All Articles Tagged "scholarships"
When you read stories like this, you just have to feel good.
Meet Drew Gooch, a Holloway High School senior in Murfreesboro, TN who is on his way to college after very rough beginnings.
As told to the Daily Journal, Gooch says he’s basically been homeless and living on his own since last spring when he moved out of his mother’s home. He doesn’t go into details but other outlets report that his mother’s live-in boyfriend is a registered sex offender and since he is a minor, Gooch could not stay there. When he moved, he mostly stayed at his sister’s house at night or with friends; however, if he couldn’t stay with them, he slept in his 1997 Toyota Camry behind a hotel.
He attended two school and took online home school classes while working at McDonald’s before ending up at Holloway High in December 2012. When he went to register, the school principal realized that despite everything that was going on, he mostly maintained an A average.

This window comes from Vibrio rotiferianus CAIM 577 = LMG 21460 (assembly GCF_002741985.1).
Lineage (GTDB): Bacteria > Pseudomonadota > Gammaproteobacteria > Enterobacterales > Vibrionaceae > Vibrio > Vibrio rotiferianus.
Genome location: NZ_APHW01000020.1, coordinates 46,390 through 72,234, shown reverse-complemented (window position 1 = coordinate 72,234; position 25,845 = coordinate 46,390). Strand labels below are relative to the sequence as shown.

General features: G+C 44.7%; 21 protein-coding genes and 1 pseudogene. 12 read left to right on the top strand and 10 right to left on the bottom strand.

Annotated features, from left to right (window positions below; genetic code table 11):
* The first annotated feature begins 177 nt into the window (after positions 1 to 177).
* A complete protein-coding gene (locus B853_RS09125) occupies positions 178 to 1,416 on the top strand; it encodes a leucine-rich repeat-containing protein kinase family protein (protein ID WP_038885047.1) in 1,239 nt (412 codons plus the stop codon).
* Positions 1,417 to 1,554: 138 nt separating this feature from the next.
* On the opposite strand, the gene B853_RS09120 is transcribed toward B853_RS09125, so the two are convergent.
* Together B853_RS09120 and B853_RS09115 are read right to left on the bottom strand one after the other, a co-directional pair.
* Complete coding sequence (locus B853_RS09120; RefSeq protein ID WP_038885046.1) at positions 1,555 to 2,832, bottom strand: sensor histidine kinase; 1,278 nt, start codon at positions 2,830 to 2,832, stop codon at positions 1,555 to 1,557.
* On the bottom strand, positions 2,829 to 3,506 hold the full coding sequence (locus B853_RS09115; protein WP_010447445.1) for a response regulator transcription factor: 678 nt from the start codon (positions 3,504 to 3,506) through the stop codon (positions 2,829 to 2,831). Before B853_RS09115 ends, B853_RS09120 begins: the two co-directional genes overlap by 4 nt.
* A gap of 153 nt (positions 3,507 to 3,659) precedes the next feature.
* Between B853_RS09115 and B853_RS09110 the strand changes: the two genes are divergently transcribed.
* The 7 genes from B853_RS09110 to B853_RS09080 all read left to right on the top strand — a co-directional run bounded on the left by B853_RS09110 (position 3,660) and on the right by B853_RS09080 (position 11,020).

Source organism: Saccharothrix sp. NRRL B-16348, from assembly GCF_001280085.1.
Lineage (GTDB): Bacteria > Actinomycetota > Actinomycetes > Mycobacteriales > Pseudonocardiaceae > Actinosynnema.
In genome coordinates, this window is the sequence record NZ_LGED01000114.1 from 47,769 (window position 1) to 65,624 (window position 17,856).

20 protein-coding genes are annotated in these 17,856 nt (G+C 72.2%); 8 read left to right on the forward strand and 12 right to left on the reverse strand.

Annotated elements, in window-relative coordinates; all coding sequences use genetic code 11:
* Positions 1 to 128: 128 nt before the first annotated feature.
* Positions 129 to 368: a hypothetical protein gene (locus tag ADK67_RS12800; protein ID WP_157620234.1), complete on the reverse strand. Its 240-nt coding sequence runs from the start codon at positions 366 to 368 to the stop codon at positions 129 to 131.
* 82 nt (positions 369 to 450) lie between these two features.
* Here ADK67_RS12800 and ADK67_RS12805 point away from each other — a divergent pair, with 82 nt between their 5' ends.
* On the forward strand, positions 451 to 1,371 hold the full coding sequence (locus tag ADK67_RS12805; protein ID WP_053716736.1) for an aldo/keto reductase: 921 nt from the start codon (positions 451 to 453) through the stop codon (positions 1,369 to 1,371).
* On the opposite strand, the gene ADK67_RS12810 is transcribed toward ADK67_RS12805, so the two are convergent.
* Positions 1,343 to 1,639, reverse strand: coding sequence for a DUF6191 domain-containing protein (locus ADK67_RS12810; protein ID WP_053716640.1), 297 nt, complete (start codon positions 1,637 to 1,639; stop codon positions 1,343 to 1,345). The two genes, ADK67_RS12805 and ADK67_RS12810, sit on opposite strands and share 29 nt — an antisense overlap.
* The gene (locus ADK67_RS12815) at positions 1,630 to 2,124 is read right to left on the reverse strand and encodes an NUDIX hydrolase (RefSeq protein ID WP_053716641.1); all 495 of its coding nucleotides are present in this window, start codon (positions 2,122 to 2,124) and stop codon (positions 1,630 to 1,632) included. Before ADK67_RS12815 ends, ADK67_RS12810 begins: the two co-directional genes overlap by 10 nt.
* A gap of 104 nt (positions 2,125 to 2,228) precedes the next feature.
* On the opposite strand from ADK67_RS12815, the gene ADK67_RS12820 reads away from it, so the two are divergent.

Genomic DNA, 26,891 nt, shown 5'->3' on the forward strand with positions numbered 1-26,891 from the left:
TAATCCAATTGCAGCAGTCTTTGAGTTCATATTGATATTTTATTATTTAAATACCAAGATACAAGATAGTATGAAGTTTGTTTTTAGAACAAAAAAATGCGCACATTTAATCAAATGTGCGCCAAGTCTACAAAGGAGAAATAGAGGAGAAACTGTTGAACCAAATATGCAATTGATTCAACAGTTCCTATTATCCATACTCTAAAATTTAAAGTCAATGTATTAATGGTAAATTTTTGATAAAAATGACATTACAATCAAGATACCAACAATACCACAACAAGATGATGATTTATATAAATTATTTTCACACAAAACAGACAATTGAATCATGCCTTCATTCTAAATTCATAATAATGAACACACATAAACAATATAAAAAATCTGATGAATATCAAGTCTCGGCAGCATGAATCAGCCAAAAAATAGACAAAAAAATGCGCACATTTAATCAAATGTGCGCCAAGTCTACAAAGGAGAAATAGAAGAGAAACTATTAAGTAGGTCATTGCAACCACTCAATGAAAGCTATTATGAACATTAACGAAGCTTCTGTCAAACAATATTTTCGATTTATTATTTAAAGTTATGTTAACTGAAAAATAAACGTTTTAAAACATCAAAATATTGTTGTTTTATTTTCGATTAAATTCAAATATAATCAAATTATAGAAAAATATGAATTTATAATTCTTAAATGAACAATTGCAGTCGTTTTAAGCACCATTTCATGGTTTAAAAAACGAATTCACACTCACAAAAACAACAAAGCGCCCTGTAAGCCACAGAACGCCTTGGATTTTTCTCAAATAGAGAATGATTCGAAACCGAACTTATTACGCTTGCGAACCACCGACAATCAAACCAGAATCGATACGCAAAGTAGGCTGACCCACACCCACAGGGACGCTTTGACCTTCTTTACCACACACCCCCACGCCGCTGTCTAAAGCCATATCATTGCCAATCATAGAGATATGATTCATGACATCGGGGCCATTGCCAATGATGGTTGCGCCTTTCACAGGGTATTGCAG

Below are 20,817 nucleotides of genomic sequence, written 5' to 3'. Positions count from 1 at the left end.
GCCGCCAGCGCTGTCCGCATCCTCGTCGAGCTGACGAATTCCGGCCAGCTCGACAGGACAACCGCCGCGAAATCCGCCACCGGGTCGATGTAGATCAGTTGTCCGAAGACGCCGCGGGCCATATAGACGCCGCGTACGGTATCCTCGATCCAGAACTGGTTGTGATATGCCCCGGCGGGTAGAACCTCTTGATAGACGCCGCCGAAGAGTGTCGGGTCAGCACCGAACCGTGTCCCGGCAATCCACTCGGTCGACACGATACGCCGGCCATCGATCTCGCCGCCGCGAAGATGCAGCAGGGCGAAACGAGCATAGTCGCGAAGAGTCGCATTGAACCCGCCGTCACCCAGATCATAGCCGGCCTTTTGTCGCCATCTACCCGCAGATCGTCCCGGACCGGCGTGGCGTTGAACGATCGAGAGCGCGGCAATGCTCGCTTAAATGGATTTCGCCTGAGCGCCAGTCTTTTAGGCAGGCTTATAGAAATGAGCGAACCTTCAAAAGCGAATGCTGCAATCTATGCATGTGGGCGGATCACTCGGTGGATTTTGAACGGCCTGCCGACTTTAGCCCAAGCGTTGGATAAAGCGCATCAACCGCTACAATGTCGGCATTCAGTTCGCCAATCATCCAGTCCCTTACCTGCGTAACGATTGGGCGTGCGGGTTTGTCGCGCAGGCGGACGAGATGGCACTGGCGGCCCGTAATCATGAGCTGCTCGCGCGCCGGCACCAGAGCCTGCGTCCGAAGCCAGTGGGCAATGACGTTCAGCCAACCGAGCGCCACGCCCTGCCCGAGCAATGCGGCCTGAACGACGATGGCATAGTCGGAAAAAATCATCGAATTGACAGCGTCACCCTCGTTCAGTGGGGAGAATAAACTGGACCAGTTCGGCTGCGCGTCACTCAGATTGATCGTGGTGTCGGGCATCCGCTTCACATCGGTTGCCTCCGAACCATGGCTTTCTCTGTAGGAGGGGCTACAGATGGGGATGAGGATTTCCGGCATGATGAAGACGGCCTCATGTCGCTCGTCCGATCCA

Once admitted, he took all advanced honors classes. Holloway is also a school that allows its students to graduate early so at age 17, Gooch is doing just that. By the way, he’s graduating with a 3.9 GPA and is this year’s valedictorian.
He will be attending Middle Tennessee State University in the fall…and won’t have to pay for a thing. He has received a scholarships from The Bootstraps Foundation, Tennessee’s HOPE and Dream scholarship fund and from the local Martin Luther King, Jr scholarship fund.
It should be noted that Gooch is no longer homeless; he now lives in Smyrna, TN.
Gooch says that it was Holloway that chose him, not the other way around. He didn’t have his parents around as positive figures in his life so he used his educational figures as his role models. Many of his high school teachers met Gooch at school before classes start to help him get up to speed in his advanced honors classes.
So what does Drew Gooch say about his life so far? He knows he’s faced challenges but isn’t letting that stop him and encourages others to be strong:
“I’d like to say I’m mature and rational, realistic. But I’ve been forced to grow up fast. I don’t have the childhood that most of my peers have.
“Take what life gives you. Don’t give up. Don’t sell yourself short. The only person who can decide who you can be is you,” Gooch said. “That’s what I tell myself when I look in the mirror every morning.”
What a story! Drew Gooch is to be commended for his commitment to hard work and dedication to his education. We wish him all the best as he majors in pre-law and minors in business at Middle Tennessee State.